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Archive for the ‘Nature’ Category

Standing on water, watching the Pink Super Moon rise, a guy jamming on a Flutophone while sky watchers flit around in their bank robber chic attire… yes, it was an epic night. More soon.

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Did you see it? The crescent moon was flanked by Jupiter and Mars this morning before dawn with Saturn off to the left. The moon was so large and buttery and the planets so bright that it was surreal. It seemed like an epic scene out of a science fiction movie set in another galaxy, like I was speeding towards someone else’s sky.

Only after I arrived at my destination was I able to try to take photos. By then some of the colors had faded and I could not see Saturn. But seeing Jove and angry red Mars was more than enough.

A lot is going on in the predawn sky. As you climb out of your dream life and disentangle yourself from the sheets, be sure to look outside and up to catch the latest the heavens have to offer. Space.com has the day by day rundown for this month.

With wonderful wisdom the Lord God on high
Has contriv’d the two lights which exist in the sky;
The sun’s hot as fire, and its ray bright as gold,
But the moon’s ever pale, and by nature is cold.

The sun, which resembles a huge world of fire,
Would burn up full quickly creation entire
Save the moon with its temp’rament cool did assuage
Of its brighter companion the fury and rage.

George Borrow, Wild Wales

©2020 H. Hiatt/wildninjablog.com. All articles/posts on this blog are copyrighted original material that may not be reproduced in part or whole in any electronic or printed medium without prior permission from H. Hiatt/wildninjablog.com.

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Earlier this week I drove down to photograph the latest developments in the West Sammamish River Bridge project. I shared pictures of the three bridges there in The Final Countdown, two of which will soon be lost to time.

Almost all of the trees on the west side of the bridges have been removed to make room for a crane. It is painfully obvious what a necessary screen they were as the road now has a plain view of messy industrial sites beyond.

On the south side of the bridges is the local boat launch on the west and Rhododendron Park to the east. As I glanced to the east, I was elated to see a big tree on the edge of the park full of cormorants.

There were cormorants everywhere. You can usually find a couple paddling down the slough here, but 1… 2… 3… They were almost impossible to count as these trees (plural) seemed to be a beachfront disco/single mingle spot for the local population. Other two-legged species gathered around the trees to photograph the gathering.

I counted 57 cormorants perched in these trees at one point, but some kept rushing off as others arrived. I chuckled inside because 57 cormorants sounds like a vintage car… a ’57 Cormorant. Try it on an unsuspecting teen and see if they respond, “yeah, yeah, that was a great car.”

These appear to be double-crested cormorants. The ones with lighter feathers may be juveniles. Not being a cormorant expert, The Cornell Lab’s page on cormorants sheds a little light on this.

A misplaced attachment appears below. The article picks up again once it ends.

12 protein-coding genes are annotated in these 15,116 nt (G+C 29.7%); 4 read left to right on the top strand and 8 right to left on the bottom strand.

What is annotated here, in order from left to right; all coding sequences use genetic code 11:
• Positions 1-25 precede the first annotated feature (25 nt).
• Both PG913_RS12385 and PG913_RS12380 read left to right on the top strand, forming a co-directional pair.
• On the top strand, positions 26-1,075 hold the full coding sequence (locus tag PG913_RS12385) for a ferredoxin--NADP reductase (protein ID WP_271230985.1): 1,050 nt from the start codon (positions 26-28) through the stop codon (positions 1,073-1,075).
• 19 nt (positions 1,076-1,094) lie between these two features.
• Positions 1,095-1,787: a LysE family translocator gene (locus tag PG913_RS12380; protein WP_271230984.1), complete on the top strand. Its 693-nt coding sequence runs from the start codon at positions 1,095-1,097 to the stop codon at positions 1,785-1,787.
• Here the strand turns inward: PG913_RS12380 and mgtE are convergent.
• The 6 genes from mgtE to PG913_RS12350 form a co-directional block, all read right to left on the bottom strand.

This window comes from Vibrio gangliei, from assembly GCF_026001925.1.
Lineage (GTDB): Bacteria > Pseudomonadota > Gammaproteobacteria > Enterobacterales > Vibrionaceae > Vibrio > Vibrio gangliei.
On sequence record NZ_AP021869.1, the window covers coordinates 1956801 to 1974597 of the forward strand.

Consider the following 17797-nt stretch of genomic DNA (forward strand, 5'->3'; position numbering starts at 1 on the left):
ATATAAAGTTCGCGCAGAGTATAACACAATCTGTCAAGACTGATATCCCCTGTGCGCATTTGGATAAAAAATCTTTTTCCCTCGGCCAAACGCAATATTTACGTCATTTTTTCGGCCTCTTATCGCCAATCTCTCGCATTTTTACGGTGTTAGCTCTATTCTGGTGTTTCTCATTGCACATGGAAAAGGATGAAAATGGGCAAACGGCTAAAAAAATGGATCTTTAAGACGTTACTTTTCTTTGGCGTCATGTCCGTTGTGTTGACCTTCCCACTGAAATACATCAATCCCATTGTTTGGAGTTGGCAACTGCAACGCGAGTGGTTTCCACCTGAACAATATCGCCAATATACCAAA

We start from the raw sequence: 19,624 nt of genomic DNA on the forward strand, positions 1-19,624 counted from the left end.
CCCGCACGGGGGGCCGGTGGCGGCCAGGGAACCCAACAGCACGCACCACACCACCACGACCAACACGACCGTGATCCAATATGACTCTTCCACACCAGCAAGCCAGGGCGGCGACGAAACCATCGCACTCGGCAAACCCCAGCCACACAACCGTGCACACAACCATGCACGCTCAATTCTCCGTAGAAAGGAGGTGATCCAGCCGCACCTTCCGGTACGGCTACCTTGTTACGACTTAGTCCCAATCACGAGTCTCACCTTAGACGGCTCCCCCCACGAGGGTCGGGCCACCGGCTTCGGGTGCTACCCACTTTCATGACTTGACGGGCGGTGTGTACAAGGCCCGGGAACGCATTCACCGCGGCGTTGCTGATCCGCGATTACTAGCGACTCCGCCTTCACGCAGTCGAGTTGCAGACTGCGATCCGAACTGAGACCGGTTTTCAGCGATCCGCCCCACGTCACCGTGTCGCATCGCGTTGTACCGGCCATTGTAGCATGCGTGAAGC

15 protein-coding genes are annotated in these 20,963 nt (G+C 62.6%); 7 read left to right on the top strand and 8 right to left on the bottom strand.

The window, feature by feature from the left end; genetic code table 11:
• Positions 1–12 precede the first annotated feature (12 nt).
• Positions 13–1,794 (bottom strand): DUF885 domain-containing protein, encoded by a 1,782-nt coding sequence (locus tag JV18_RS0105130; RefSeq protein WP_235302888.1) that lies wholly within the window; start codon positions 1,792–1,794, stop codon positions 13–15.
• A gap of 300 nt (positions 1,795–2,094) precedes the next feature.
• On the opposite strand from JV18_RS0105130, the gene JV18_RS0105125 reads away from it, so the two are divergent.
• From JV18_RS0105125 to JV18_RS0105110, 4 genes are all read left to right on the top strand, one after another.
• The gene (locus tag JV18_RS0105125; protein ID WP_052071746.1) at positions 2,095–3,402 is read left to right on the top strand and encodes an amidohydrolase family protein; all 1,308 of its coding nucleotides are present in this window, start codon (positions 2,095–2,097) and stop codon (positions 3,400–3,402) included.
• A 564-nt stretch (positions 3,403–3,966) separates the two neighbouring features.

Once again being sans tripod, I struggled to find stability during these zoomed in shots. This one turned out a bit out of focus, so I played with it to highlight the striking emerald color of these birds’ eyes.

My Nordic ancestors thought of cormorants much as we think of angels now. Cormorants were believed to bring warnings from the Folk of the Forest and therefore functioned as protectors.

Do you believe in angels? I do. Thursday night some friends prayed for my safety. Friday morning I had a narrow escape from a sudden danger. I’m certain that some invisible friends helped guide me through.

These birds weigh about three to five pounds each, so these branches must be sturdy enough to host such a party. I noticed that none of them landed on the trees and touched each other. They liked being close, but didn’t seem to interact much. Perhaps they too are practicing social distancing.

Here come more! Those of us near the base of the trees were amazed.

If you are familiar with Packard automobiles, they had a distinctive hood ornament often referred to as the “swan.” But it’s said to actually be a cormorant.

These birds of a feather didn’t make a lot of noise. This video of their call demonstrates why stumbling upon a group of these at night can be unnerving. Years ago I was ambling along a different spot on the slough in the dark and froze when I heard what sounded like 35 hoarse cats hacking up hairballs. I had no idea what was “hargh”ing at me just offshore that night.

According to Wikipedia, Phalacrocoracidae is a family of about 40 species of aquatic, fish-eating birds. We call them cormorants, but some in Britain call them shags. Curious about the etymology of this word, I learned that this French-sounding term, cormorant, is Middle English, comes from the French cormoran, which before that came from medieval Latin’s corvus marinus, or sea raven.

Keep your eye on the bird second from the right. He or she cracked me up. I think they were really enjoying the sun.

And back and to the right…

A little forward, to the left now… It was like bird yoga. You’ve probably noticed the dangerous snarl of fishing line on the top branch. People do fish at this spot. Personally I wish we’d just leave the fish to the birds in such places, especially with the bridge project starting as it’s disrupting their habitat.

That’s about a four-foot wingspan on the left.

This appears to be the wing drying behavior that double-crested cormorants do when they land. Not all cormorants do this, curiously. The sun was very warm in this spot on an otherwise chilly day. This wing drying is also associated with the Christian symbol of the cross, which may explain why the cormorant occurs on certain European crests.